22 minutes | Jun 25, 2017
Can Engineers Help Deliver Babies?
Last year, Kristin Myers gave a lecture to Columbia alumni returning to campus for reunion. Myers is an associate professor of mechanical engineering at the Columbia School of Engineering and Applied Sciences, and her talk offered an engineering perspective on why women give birth preterm. Specifically, she explored the biomechanics of pregnancy and how engineers work with clinicians to try to understand why some women give birth before term and how we can stop it. You’re about to hear some excerpts from her talk. Now, if you’re still thinking, what is preterm birth and what does biomechanics have to do with it? Don’t worry – you’re about to find out. If you want to find out more about the work that Kristin is doing, check out The Myers Soft Tissue Lab website: https://kristinmyerscolumbia.com/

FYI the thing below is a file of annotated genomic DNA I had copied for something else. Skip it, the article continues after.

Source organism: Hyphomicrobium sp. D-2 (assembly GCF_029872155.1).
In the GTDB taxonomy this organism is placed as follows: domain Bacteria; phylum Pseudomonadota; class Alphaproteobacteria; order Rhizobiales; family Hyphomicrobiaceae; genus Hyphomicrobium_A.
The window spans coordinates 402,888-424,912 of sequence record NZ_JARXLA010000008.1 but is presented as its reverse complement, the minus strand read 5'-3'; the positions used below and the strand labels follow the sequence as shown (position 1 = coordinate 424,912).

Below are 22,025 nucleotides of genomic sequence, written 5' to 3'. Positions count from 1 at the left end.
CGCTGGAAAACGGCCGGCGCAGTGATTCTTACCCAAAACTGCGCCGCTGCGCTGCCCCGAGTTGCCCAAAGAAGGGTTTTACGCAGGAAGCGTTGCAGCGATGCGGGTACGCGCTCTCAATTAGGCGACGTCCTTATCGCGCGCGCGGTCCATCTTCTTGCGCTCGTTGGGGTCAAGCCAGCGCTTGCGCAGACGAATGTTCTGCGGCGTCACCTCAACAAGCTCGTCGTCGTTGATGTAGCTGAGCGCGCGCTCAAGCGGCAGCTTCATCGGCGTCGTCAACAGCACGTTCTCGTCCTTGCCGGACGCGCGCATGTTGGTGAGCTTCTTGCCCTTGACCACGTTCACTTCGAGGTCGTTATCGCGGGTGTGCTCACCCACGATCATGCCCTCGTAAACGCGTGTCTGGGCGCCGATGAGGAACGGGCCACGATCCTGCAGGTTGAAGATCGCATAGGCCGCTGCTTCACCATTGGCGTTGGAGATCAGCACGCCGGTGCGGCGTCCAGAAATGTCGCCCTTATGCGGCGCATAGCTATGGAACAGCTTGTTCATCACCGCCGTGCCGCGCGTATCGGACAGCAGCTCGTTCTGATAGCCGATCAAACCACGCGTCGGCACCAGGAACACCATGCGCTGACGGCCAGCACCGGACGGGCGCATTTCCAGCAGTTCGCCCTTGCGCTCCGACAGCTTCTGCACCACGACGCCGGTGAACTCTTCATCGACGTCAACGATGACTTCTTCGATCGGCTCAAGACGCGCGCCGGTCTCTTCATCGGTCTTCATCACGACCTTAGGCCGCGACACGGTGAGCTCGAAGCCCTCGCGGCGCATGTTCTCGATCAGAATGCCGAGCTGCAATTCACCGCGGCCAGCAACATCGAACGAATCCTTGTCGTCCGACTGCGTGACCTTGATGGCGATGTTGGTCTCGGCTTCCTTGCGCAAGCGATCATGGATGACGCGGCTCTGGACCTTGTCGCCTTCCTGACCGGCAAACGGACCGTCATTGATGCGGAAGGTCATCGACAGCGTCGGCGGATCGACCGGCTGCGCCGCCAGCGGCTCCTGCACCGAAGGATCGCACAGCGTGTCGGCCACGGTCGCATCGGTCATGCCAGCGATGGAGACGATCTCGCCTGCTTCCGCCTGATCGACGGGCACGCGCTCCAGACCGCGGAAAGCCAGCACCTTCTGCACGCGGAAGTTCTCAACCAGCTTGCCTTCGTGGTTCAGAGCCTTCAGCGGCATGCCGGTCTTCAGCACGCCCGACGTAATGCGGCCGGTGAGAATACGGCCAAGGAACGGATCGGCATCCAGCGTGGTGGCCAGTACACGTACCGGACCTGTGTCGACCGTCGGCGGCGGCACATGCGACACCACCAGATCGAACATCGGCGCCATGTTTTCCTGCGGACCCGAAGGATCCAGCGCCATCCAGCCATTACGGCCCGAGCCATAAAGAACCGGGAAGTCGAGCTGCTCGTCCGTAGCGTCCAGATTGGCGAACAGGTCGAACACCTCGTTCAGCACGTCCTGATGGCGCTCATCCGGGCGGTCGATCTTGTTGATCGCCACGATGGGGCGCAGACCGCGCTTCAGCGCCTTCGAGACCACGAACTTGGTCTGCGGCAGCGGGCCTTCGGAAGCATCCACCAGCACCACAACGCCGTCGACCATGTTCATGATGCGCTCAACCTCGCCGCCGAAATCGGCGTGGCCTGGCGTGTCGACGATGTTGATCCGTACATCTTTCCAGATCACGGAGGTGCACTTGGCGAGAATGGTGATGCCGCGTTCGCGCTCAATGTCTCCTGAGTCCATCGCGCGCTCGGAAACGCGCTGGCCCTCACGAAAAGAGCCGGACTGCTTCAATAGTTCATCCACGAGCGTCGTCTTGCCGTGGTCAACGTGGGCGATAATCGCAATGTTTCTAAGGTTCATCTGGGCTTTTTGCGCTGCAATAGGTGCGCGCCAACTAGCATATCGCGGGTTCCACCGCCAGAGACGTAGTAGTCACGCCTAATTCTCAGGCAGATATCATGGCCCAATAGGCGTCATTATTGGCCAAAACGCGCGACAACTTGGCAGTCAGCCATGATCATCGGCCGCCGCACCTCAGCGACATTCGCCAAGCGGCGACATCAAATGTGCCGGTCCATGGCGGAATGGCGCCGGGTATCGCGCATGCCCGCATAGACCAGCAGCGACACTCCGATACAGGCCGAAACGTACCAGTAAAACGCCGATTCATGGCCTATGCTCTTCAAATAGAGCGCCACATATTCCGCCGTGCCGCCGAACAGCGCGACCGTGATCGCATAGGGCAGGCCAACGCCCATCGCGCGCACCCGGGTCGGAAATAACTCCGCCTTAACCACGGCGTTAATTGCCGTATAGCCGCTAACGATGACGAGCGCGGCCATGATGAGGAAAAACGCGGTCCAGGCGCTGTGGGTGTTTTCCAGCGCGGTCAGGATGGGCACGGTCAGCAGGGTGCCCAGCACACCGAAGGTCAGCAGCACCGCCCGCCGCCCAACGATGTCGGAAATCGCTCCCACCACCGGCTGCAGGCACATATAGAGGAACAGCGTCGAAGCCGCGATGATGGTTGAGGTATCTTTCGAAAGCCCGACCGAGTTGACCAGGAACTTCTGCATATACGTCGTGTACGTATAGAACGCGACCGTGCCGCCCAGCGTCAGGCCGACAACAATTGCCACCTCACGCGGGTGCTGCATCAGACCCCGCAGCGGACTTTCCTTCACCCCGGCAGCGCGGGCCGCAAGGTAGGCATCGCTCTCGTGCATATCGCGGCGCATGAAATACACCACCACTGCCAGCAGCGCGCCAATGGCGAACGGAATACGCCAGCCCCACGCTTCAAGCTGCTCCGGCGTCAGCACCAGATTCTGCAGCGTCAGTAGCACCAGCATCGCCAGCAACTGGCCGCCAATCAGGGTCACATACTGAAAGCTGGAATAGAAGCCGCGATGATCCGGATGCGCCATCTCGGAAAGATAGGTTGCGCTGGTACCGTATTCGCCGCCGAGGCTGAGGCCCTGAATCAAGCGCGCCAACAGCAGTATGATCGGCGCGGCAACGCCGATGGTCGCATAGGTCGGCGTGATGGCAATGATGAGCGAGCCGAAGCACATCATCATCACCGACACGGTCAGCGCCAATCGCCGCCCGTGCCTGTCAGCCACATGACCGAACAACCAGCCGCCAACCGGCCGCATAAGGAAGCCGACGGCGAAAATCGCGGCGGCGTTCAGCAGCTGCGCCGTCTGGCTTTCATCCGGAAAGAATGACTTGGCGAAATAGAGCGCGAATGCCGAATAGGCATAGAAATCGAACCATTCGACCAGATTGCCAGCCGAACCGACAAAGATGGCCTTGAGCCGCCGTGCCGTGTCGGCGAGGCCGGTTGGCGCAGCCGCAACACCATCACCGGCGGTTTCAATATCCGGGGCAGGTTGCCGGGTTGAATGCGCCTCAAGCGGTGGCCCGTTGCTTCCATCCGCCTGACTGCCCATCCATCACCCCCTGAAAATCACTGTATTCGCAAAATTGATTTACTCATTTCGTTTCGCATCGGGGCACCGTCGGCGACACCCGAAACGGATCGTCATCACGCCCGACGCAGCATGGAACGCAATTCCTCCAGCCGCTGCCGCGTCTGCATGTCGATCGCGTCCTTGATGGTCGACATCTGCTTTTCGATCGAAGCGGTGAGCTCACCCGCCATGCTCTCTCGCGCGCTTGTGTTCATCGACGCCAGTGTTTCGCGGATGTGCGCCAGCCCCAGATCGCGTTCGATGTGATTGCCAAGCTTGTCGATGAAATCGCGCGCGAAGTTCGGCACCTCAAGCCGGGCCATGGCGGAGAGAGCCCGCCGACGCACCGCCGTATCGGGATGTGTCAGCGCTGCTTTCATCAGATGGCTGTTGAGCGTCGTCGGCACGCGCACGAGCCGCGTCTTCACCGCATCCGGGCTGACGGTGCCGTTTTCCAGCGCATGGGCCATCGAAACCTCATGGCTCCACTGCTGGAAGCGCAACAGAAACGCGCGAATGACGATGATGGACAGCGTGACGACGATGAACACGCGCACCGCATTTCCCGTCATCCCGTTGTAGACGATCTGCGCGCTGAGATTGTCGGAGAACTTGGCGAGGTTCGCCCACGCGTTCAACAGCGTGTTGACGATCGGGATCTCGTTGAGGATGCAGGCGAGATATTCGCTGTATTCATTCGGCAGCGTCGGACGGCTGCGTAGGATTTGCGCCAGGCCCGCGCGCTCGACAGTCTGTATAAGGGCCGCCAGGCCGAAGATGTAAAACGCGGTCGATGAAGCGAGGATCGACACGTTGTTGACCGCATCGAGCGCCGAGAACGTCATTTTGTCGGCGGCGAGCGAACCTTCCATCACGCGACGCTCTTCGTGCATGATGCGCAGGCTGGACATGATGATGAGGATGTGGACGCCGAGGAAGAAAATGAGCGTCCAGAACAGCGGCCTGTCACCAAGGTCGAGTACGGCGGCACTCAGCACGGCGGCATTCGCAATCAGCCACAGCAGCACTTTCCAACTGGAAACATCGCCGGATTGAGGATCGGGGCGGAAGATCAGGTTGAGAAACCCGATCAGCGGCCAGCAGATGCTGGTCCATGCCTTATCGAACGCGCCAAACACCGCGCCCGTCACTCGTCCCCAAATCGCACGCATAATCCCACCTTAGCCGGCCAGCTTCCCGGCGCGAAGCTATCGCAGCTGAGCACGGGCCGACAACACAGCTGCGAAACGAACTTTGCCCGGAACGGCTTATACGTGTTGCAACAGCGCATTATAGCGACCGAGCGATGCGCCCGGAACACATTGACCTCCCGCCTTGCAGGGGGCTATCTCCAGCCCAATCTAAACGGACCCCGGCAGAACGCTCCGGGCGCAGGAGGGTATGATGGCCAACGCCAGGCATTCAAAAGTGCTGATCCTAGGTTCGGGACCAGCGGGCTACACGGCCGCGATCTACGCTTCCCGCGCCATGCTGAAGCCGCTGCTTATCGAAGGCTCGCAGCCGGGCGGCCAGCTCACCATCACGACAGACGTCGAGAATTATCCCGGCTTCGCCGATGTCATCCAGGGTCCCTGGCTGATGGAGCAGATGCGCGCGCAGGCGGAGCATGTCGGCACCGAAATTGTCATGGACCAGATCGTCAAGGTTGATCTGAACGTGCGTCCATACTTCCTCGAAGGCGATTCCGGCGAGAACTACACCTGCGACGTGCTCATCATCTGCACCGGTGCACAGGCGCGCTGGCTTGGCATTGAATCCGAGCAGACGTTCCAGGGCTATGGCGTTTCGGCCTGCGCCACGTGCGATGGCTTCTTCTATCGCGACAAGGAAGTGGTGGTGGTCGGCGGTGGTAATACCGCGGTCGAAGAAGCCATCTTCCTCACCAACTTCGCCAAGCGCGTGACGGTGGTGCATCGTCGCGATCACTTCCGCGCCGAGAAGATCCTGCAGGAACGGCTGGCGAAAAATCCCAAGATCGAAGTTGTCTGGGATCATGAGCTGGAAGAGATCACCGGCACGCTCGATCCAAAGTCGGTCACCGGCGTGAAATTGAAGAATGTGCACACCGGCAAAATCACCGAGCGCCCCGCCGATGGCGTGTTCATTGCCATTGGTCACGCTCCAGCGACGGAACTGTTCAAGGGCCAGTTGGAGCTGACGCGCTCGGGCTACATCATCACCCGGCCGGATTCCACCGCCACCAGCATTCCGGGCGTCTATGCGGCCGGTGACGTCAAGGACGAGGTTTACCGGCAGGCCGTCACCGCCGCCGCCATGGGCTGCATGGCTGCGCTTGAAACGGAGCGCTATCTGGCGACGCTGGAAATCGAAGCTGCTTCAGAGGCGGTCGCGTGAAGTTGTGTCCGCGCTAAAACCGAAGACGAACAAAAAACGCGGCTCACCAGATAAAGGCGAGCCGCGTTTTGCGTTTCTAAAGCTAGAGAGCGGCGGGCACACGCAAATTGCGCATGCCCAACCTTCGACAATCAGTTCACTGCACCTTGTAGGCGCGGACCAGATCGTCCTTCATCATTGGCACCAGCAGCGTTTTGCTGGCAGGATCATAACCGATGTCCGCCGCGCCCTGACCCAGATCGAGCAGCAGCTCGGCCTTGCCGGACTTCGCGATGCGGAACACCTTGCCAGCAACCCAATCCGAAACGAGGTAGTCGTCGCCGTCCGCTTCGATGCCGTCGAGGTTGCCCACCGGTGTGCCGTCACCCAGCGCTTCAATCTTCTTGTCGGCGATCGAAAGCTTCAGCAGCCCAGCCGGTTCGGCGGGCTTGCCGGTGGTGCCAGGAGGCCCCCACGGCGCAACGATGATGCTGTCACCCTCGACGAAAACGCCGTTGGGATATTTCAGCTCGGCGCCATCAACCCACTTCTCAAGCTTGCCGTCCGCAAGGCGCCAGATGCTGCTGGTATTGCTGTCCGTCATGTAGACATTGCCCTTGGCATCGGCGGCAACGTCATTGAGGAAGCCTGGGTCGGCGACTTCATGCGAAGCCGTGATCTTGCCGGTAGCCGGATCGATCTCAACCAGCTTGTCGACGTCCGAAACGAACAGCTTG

25 minutes | Jun 6, 2017
Jazz, Mind, Brain
If you haven’t heard of the Columbia Center for Jazz Studies, that’s a shame, but we can’t be too disappointed in you. After all, the center is still relatively new. It was founded in 1999 and, since then, it has been integrated into the Core Curriculum at Columbia College. That means a lot of College students are getting exposed to music that isn’t exactly topping the charts nowadays. But the Center for Jazz Studies takes a more broad view of the genre than one might initially think. Courses at the center look at jazz as it relates to technology, community, innovation, and even neurology. It’s that last approach that you’re going to hear about in this episode. You’re going to hear vibraphonist Stefon Harris demonstrate jazz improvisation as it relates to issues of mind-brain coordination and creativity. You’re also going to periodically hear questions posed by Columbia professor of neuroscience, Michael Shadlen. To find out about upcoming events from The Columbia Center for Jazz Studies, visit jazz.columbia.edu.